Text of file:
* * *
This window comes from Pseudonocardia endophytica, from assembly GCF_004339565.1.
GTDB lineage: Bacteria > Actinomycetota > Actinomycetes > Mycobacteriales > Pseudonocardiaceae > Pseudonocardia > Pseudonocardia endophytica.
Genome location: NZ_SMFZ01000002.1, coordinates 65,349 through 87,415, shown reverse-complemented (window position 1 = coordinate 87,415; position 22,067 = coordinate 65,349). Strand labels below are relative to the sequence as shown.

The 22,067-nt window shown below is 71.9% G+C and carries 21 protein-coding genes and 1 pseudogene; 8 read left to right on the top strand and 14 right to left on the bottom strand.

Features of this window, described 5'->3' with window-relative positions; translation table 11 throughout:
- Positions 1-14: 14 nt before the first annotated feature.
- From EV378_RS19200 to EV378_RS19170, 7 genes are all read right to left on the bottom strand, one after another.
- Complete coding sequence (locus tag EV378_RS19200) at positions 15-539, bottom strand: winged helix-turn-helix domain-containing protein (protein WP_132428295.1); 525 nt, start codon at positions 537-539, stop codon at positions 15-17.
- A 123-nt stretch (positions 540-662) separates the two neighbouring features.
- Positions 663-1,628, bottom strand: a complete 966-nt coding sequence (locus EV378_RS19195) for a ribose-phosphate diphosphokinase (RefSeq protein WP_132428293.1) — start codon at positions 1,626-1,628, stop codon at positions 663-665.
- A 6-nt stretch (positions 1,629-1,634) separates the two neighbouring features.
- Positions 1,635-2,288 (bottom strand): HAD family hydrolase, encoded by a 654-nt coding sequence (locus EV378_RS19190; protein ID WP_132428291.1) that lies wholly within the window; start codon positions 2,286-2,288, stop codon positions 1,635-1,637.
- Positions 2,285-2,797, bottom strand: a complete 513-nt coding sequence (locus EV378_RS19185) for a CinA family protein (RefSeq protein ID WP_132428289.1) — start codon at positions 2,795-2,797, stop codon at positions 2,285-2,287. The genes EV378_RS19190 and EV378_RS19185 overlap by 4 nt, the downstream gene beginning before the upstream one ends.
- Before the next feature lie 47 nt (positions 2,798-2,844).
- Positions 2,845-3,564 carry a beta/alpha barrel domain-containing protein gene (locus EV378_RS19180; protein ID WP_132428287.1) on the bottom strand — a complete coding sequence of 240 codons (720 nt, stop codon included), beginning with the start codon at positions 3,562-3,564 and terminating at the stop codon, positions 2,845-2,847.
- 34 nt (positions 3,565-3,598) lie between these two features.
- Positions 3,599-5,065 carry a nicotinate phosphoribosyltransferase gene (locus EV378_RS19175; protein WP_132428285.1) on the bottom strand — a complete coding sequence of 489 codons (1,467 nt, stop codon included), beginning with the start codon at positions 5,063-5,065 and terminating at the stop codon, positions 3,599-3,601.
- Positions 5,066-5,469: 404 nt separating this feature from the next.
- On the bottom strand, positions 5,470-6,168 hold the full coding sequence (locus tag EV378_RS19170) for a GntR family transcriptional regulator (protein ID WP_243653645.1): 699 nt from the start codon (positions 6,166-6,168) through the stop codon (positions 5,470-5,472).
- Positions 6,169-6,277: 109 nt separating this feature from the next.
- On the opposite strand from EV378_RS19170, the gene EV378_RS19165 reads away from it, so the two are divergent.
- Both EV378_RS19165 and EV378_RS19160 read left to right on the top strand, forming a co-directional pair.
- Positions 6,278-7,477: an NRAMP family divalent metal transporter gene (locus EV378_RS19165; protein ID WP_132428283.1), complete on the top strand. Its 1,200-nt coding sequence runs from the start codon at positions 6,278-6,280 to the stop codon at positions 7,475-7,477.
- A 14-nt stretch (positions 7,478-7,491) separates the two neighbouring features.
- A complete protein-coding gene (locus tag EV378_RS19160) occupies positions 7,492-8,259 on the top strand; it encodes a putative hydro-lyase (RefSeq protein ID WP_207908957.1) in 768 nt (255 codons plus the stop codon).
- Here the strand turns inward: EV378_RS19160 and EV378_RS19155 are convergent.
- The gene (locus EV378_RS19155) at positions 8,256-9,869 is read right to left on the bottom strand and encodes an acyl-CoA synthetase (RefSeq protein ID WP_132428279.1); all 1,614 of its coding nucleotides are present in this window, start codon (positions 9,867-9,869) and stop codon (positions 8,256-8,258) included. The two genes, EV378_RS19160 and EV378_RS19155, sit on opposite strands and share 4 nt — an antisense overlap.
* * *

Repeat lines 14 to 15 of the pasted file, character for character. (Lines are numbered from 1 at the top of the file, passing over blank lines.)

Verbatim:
- Before the next feature lie 47 nt (positions 2,798-2,844).
- Positions 2,845-3,564 carry a beta/alpha barrel domain-containing protein gene (locus EV378_RS19180; protein ID WP_132428287.1) on the bottom strand — a complete coding sequence of 240 codons (720 nt, stop codon included), beginning with the start codon at positions 3,562-3,564 and terminating at the stop codon, positions 2,845-2,847.